You Might Be Allergic To Air Conditioning If This Happens To You

When the summer sun is blazing, we break out the air conditioner to keep the air circulating. If the high amounts of the spring pollen have dwindled, but you still find yourself with allergy type symptoms, your air conditioner may actually be to blame. According to Healthline, air conditioners can circulate pollen, dust, dirt, and other allergens through the air — which can cause your allergies to flare. If left unattended, pollen tracked in by clothing or that's been sitting on the windowsill, can begin moving through the air with the breeze of the air conditioner — as can dust mites and pet dander.

According to WebMD, about 20 million people are allergic to dust mites, the microscopic bugs living in your home that thrive in warm, humid conditions. Having a dust allergy can make it seem like you have a chronic cold, and you may even experience asthma-like symptoms. Airborne allergy symptoms include sniffling, watery or itchy eyes, sneezing, and fatigue (via Mayo Clinic). 

Unfortunately, there are times where more than just dust is flowing through your air conditioning unit. Toxins such as mold and mildew may grow inside the unit, which can then be emitted into the air you breathe. This can cause an allergic reaction or even pulmonary disease. Mark Mendell, Ph.D., tells Consumer Reports that having a moldy air conditioner "would increase your chances of having a respiratory infection."

What to do when the air conditioner is causing allergic reactions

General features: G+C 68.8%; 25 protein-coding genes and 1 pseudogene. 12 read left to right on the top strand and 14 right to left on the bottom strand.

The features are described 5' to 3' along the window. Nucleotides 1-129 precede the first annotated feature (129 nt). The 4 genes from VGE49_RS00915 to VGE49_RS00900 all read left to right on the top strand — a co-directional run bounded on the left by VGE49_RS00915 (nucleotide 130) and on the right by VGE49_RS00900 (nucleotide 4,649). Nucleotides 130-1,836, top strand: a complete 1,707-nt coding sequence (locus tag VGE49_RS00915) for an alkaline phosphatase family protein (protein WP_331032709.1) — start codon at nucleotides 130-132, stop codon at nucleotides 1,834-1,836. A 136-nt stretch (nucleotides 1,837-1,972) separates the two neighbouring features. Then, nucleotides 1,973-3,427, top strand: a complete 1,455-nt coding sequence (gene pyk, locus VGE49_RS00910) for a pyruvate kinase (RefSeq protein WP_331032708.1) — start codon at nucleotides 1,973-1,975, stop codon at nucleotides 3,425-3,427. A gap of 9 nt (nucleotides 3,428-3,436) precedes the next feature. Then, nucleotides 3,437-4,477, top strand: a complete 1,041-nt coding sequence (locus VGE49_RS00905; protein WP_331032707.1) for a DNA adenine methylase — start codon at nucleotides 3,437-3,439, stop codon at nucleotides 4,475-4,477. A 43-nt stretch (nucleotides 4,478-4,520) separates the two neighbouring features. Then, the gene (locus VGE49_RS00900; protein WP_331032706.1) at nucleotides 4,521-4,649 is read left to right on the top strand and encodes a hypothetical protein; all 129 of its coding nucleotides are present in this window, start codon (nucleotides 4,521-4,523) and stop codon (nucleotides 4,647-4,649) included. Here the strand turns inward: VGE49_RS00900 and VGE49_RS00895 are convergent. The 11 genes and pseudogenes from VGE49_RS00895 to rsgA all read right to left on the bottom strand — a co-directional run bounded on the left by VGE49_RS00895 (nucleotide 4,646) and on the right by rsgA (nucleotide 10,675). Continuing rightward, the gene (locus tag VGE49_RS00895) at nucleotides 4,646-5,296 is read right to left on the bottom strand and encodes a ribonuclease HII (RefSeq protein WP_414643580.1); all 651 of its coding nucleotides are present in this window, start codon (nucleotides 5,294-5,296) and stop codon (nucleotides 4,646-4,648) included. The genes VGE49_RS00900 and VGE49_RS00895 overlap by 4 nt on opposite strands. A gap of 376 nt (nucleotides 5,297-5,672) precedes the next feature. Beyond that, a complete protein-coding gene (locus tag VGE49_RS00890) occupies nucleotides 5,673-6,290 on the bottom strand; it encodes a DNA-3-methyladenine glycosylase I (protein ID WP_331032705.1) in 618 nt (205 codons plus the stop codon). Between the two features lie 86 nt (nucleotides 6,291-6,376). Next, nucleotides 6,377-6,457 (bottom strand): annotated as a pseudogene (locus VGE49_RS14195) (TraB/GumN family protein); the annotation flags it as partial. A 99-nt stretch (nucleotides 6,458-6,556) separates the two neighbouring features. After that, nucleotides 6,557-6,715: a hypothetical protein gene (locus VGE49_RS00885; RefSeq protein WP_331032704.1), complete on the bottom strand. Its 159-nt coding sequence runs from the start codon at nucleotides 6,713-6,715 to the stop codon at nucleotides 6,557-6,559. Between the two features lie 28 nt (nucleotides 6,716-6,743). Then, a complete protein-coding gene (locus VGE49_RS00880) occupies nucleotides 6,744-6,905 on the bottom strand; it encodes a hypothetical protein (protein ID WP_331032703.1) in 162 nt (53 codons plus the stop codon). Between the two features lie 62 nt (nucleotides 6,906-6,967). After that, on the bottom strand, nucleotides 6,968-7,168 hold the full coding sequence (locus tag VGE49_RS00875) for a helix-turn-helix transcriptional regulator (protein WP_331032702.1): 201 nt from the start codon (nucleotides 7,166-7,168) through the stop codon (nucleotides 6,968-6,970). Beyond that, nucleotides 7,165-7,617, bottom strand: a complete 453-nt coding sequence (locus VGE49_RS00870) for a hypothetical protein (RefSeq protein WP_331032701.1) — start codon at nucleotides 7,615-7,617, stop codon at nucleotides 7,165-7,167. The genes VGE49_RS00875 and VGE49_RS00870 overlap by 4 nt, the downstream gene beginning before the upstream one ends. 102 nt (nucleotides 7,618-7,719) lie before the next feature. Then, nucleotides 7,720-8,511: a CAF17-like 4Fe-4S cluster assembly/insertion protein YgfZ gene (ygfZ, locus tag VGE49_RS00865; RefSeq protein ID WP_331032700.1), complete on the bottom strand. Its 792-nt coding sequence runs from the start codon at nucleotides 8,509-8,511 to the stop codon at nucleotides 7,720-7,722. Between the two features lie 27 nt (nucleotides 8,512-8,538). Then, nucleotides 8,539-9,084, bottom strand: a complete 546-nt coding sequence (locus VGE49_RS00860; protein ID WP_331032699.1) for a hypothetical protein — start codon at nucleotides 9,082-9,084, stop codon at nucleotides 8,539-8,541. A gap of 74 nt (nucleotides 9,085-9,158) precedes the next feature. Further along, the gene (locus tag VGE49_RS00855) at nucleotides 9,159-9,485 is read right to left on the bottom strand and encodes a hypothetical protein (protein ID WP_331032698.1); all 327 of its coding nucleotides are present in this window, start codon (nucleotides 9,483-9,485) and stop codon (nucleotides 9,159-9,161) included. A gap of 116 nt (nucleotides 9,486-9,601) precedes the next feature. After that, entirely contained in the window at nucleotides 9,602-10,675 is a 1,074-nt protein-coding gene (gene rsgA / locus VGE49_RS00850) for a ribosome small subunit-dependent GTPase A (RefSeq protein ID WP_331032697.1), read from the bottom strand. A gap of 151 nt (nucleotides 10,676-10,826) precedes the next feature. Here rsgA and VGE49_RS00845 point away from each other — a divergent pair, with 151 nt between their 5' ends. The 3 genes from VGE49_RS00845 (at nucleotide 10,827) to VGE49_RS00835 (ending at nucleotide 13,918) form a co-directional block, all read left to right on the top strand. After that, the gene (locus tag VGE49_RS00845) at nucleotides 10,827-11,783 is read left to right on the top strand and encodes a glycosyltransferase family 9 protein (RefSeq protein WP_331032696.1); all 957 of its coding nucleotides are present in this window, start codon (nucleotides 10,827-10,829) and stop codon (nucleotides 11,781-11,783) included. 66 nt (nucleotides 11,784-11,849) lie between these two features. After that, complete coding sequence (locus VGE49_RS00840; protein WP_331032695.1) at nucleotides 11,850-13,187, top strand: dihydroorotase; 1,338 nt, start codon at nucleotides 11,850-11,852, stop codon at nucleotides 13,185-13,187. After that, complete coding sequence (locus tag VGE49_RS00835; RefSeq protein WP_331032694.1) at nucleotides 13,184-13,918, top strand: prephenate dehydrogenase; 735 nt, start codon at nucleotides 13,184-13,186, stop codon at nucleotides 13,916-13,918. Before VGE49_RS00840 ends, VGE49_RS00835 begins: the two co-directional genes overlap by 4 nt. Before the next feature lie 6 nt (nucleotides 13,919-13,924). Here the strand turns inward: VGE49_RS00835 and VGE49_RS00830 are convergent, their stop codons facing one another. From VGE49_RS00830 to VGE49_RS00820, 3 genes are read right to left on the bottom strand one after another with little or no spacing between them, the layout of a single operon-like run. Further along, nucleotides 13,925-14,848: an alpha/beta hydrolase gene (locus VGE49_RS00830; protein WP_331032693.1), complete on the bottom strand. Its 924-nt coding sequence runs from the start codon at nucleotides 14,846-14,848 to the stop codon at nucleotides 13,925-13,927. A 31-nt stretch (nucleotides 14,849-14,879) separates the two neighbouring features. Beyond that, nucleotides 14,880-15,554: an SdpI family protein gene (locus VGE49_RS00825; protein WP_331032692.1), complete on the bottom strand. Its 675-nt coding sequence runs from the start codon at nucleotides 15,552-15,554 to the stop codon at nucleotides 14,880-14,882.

According to Healthlineif you suspect you are having a reaction to your air conditioner, you should begin by treating your living space. Start by using HEPA filters, which can remove 99.97 percent of contaminants like dust, mold, bacteria, and pollen. These filters can be used in air purifiers, some air conditioning units, and in vacuums in which they help to release less microscopic particles back into the air during use (via WebMD). Other ways to treat your home include cleaning the vents and air ducts, getting an air purifier, and having your air conditioner professionally cleaned and inspected. 

Eliminating dust completely from your environment is not probable, according to the Asthma and Allergy Foundation of America (AAFA), so you may need to treat your allergies with OTC medicine such as antihistamines, nasal corticosteroids, or decongestants. In more serious cases, allergy shots, or immunotherapy, is an option that can provide better relief.

If you find yourself struggling with allergy symptoms with little relief from the mentioned methods, or if you seem to be getting worse, it is important to see a doctor to discuss your symptoms and your concerns.